An acquaintance recently told me about his experience as a young NASA engineer. Eager to prove himself, he plowed through his first few assignments and then returned to his manager and asked, “What should I do now?” The boss promised to get back to him. So he waited a few days and, when no direction came, he asked again only to be told, “I’ll get back to you.”
As the days passed, he became increasingly frustrated. Once again he pleaded for a project… but this time the response was different: “You figure it out,” his boss said.
So he started paying attention to what the other NASA engineers were doing. He saw that some of the project teams had more work than they could handle, so stepped in and offered to help. The others were delighted to have him lighten their loads. His boss noticed the initiative. And in short order, he became a valued and trusted resource.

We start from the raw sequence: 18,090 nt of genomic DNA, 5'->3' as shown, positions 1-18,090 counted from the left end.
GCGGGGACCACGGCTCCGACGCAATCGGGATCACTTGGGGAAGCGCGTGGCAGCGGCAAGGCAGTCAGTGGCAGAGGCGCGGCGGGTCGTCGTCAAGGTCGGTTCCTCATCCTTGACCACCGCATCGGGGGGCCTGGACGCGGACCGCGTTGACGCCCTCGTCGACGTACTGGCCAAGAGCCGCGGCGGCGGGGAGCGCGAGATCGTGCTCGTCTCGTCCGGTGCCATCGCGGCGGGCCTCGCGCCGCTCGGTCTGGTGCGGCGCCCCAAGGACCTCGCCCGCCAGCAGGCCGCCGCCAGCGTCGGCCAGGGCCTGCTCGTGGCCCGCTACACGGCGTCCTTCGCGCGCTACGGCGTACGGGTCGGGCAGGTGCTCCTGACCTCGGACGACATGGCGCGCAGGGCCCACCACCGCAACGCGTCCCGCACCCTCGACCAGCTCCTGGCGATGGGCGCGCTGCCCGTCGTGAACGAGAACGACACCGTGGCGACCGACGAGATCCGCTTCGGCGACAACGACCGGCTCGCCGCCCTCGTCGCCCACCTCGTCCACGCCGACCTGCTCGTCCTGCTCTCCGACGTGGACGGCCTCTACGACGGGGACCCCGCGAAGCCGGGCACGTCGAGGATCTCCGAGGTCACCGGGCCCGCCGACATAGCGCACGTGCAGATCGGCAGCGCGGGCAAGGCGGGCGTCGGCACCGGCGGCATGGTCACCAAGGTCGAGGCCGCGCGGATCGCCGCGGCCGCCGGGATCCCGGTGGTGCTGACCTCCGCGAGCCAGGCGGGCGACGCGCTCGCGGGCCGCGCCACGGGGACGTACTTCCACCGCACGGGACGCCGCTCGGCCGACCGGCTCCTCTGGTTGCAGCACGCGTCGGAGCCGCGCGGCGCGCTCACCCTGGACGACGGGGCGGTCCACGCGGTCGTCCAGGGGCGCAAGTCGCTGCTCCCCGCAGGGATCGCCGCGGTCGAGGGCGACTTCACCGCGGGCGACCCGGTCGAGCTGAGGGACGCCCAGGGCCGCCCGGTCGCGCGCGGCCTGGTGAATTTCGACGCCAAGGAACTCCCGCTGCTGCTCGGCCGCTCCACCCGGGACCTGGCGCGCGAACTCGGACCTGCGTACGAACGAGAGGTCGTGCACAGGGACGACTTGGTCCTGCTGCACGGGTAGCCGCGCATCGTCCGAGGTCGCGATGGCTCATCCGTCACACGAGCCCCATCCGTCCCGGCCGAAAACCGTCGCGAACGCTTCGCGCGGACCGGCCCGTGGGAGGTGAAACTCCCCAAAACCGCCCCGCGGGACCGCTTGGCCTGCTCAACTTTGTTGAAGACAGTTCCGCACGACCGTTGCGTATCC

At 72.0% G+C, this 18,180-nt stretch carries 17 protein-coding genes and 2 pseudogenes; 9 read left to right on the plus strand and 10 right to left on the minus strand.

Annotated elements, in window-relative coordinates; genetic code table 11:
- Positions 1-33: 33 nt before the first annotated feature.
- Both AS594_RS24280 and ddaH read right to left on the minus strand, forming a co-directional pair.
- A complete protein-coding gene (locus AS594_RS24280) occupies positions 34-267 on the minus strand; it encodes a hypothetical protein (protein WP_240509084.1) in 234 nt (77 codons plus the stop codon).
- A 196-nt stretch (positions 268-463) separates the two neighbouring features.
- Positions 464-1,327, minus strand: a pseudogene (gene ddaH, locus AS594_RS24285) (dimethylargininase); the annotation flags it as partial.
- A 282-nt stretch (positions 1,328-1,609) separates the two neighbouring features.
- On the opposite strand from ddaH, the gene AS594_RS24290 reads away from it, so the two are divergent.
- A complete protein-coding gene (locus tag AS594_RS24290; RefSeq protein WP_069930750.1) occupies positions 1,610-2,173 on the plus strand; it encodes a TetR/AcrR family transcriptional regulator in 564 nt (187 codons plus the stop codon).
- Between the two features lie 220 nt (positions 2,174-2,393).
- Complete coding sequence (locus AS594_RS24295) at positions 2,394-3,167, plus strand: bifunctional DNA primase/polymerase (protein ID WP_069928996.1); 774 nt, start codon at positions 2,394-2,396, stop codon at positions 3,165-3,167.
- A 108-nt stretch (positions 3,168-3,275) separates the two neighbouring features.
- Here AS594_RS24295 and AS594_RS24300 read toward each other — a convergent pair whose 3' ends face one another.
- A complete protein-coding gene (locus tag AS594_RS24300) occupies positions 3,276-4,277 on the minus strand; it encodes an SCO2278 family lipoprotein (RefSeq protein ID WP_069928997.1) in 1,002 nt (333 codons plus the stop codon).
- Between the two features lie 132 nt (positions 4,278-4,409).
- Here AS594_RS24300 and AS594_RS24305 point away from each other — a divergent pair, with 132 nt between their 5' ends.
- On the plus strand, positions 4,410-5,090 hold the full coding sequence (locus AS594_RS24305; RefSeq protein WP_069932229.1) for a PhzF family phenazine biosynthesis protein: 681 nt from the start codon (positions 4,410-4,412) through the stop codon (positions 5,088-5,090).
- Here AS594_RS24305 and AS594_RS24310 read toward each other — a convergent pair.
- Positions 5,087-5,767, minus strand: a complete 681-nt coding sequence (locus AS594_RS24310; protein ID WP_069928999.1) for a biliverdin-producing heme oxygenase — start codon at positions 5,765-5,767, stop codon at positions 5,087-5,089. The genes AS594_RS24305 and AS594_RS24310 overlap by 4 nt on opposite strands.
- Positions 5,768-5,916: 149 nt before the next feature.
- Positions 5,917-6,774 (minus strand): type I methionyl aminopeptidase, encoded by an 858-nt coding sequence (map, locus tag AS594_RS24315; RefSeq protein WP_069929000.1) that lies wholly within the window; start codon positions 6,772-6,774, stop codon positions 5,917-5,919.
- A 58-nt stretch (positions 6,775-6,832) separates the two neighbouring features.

The point is that rather than sit around and wait for the work to come to him, the young man went out and found the work. That young engineer is now in his 70s and he’s running a startup company – effectively still “inventing the work.” Think about that for a minute…
What kind of a difference could it make if you – or your employees – started to invent the work?
Takeaway: New opportunities might be right under your nose. Don’t shy away from them. Invent them.